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Joanna Taylor

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Joanna Taylor
Joanna-Taylor.jpg
Current Court Information:
Arkansas Fourth Circuit
Title:   Judge
Position:   Division 7
Service:
Active:   2011-2016
Past position:   Judge, Madison County District Court
Past term:   2005-2010
Past position 2:   Attorney, Private practice
Past term 2:   1994-Present
Personal History
Born:   c. 1968
Hometown:   Arkansas
Religion:   Presbyterian
Undergraduate:   Western Connecticut State University, 1989
Law School:   University of Arkansas at Fayetteville, 1993



Joanna Taylor is a judge for the Fourth Circuit in Arkansas. She was elected to the bench in 2010 for a term expiring in 2016.[1][2]

Education

Taylor received her undergraduate degree from Western Connecticut State University in 1989. She earned her J.D. from the University of Arkansas at Fayetteville School of Law in 1993. She also attended Centenary College of Louisiana.[3][4][5][6]

Career

Awards and associations

  • Arkansas District Judges Council
  • Arkansas District Judges Education Committee
  • Former President, Madison-Carroll County Bar Association
  • Arkansas District Judges Legislative Committee
  • Washington County Bar Association
  • Volunteer attorney with Legal Aid of Arkansas
  • Board member, Single Parent Scholarship Fund of NWA
  • Judge of student competitions at University of Arkansas Law School
  • Kiwanis Club
  • Elder, Deacon & Sunday School Teacher, First Presbyterian Church
  • Huntsville Community Choir
  • Friendship Club[3][6]

2010 election

Joanna Taylor ran for circuit judge of the Arkansas 4th Judicial District, Division 07. She competed against candidates Gary Carson, Steve Zega, and Charles M. Duell in the primary election. Joanna Taylor defeated Steve Zega in the general election.[2]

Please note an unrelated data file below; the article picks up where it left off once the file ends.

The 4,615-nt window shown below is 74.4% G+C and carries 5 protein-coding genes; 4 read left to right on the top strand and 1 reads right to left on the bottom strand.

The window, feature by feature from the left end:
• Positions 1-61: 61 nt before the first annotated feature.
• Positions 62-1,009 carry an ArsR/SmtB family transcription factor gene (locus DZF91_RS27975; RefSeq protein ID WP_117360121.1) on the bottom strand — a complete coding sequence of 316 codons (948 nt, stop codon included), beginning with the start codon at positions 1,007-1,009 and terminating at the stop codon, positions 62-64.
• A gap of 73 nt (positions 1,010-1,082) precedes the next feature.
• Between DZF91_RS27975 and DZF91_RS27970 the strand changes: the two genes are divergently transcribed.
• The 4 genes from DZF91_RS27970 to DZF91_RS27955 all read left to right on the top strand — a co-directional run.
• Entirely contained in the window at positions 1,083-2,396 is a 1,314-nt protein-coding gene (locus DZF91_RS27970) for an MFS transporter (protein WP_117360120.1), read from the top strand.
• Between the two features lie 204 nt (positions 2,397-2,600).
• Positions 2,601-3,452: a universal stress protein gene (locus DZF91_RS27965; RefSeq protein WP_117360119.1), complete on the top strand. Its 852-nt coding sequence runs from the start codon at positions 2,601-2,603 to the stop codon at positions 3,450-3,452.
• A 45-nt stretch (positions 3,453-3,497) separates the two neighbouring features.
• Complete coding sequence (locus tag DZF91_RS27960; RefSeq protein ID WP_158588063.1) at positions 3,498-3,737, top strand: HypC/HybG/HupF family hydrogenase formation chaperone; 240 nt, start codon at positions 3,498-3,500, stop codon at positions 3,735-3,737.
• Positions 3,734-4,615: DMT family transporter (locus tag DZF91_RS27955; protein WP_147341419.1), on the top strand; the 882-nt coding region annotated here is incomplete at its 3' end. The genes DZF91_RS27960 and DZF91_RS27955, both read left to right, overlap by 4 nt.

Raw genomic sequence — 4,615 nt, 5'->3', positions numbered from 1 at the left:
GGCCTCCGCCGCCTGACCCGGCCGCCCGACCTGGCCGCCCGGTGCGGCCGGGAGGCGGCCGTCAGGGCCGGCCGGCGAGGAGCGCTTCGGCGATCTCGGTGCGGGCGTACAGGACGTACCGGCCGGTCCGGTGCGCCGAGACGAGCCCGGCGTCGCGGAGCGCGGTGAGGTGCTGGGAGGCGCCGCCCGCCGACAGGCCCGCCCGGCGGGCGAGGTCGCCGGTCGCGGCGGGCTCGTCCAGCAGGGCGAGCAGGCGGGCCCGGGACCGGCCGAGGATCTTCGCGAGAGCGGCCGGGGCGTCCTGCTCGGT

Judicial philosophy

Taylor was quoted in Ozark Unbound:

This text is quoted verbatim from the original source. Any inconsistencies are attributed to the original source.

I am not sure I ever interpret the law; statutes are written to be taken at face value and in their plain meaning and should not require interpretation. Occasionally, a word will not be defined by statute, and the court must supply a definition, and, in that instance, I generally use the most common and obvious definition. Analysis of the law is necessary when several legal arguments apply and a distinction must be made between them. I believe justice is best served by a common sense approach. If the legal theory requires straining and bending to make sense, it is not likely to be sound and defensible.[6] - Joanna Taylor

See also

External links

References

ArkansasArkansas Supreme CourtArkansas Court of AppealsArkansas Circuit CourtsArkansas District CourtsArkansas City CourtsUnited States District Court for the Eastern District of ArkansasUnited States District Court for the Western District of ArkansasUnited States bankruptcy court, Eastern and Western Districts of ArkansasUnited States Court of Appeals for the Eighth CircuitArkansas countiesArkansas judicial newsArkansas judicial electionsJudicial selection in ArkansasArkansasTemplate.jpg